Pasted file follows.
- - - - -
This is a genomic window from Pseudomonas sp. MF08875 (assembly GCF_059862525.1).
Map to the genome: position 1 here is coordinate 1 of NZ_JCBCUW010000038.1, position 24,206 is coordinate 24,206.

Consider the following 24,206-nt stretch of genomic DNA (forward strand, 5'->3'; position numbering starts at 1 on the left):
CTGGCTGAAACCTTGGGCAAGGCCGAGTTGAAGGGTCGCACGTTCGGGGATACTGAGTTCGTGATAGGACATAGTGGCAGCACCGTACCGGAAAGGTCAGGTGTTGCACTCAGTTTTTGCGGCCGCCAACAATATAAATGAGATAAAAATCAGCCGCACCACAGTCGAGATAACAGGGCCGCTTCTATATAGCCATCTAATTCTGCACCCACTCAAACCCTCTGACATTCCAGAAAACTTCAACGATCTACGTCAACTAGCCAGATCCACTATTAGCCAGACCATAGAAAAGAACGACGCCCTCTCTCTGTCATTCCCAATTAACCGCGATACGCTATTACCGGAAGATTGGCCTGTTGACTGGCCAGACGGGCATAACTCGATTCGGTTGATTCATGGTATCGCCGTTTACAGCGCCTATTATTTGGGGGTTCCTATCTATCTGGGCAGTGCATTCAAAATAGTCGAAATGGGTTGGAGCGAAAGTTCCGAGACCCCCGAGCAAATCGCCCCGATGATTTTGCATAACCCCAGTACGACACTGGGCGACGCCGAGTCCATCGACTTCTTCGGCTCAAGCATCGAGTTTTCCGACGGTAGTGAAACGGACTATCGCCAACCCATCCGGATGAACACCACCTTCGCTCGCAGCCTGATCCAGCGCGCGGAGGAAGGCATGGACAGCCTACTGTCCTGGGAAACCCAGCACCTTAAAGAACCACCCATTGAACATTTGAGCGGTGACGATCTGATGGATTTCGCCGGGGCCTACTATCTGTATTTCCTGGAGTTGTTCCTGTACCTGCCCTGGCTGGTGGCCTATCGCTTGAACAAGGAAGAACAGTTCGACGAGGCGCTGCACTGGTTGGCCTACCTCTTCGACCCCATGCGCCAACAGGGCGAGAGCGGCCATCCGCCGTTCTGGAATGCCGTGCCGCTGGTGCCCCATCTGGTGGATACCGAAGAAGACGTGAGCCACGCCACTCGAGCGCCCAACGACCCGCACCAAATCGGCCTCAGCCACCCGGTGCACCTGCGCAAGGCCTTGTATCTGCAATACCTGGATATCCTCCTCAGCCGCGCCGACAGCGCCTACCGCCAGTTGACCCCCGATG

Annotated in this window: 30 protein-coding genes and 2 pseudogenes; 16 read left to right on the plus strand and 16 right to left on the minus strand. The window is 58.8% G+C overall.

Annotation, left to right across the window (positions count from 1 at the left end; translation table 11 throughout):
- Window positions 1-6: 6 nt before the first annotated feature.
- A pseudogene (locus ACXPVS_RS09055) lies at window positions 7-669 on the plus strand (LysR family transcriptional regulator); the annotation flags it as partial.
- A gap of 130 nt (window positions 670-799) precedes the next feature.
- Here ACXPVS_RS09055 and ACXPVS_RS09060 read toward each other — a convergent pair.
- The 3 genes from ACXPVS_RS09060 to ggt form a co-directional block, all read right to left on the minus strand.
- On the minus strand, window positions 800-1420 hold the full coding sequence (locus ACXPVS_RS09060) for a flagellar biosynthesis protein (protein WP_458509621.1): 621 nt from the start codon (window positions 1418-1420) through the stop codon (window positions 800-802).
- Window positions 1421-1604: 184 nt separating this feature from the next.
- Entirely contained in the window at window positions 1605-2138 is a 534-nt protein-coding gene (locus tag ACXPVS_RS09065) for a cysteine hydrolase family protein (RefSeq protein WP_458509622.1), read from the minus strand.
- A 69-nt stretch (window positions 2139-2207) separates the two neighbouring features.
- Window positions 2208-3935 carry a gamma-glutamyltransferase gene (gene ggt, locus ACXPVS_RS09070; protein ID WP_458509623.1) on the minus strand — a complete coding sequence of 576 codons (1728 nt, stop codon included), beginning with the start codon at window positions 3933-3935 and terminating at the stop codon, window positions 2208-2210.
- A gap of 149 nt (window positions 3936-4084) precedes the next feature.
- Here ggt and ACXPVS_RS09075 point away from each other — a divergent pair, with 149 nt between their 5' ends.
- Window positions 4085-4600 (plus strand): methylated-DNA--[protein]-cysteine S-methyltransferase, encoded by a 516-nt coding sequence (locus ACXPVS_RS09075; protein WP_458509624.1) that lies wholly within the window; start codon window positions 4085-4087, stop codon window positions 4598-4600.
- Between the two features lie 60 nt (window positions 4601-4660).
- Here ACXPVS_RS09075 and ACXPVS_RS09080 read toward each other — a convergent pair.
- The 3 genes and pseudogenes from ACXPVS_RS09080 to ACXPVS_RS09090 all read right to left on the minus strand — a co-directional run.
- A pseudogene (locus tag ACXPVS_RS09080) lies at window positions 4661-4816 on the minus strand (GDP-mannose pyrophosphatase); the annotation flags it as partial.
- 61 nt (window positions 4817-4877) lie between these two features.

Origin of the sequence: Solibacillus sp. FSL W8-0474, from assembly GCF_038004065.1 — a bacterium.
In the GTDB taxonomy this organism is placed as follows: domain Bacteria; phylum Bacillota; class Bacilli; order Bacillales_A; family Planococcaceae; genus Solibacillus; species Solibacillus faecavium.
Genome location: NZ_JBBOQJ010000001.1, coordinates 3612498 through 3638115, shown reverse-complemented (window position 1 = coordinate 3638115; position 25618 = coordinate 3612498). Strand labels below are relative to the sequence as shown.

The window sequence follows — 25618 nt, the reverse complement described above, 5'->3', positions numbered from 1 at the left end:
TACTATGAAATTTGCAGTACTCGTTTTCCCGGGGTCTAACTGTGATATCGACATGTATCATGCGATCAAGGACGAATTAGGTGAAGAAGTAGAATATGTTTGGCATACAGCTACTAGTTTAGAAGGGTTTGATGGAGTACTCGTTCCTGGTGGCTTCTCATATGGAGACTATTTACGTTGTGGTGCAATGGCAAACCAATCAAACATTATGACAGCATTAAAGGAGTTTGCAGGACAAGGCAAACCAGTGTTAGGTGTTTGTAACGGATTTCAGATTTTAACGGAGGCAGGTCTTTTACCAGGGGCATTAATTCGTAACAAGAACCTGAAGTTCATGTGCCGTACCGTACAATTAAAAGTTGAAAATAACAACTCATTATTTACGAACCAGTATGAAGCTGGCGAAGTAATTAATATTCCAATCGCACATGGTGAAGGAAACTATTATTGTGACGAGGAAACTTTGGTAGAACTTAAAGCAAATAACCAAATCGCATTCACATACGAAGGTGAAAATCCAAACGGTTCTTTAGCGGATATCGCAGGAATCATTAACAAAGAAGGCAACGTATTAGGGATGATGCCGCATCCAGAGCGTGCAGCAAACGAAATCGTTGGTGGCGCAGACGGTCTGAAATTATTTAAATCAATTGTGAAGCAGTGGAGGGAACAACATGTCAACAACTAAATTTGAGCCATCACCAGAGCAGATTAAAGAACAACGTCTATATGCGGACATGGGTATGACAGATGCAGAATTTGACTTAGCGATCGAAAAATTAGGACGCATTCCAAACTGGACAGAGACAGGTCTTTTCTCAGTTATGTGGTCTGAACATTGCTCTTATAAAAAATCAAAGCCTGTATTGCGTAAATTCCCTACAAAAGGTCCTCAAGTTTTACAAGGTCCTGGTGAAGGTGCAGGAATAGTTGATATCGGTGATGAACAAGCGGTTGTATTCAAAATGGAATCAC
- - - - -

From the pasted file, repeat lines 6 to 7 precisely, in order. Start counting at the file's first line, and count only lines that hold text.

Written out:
Annotation, left to right across the window (positions count from 1 at the left end; translation table 11 throughout):
- Window positions 1-6: 6 nt before the first annotated feature.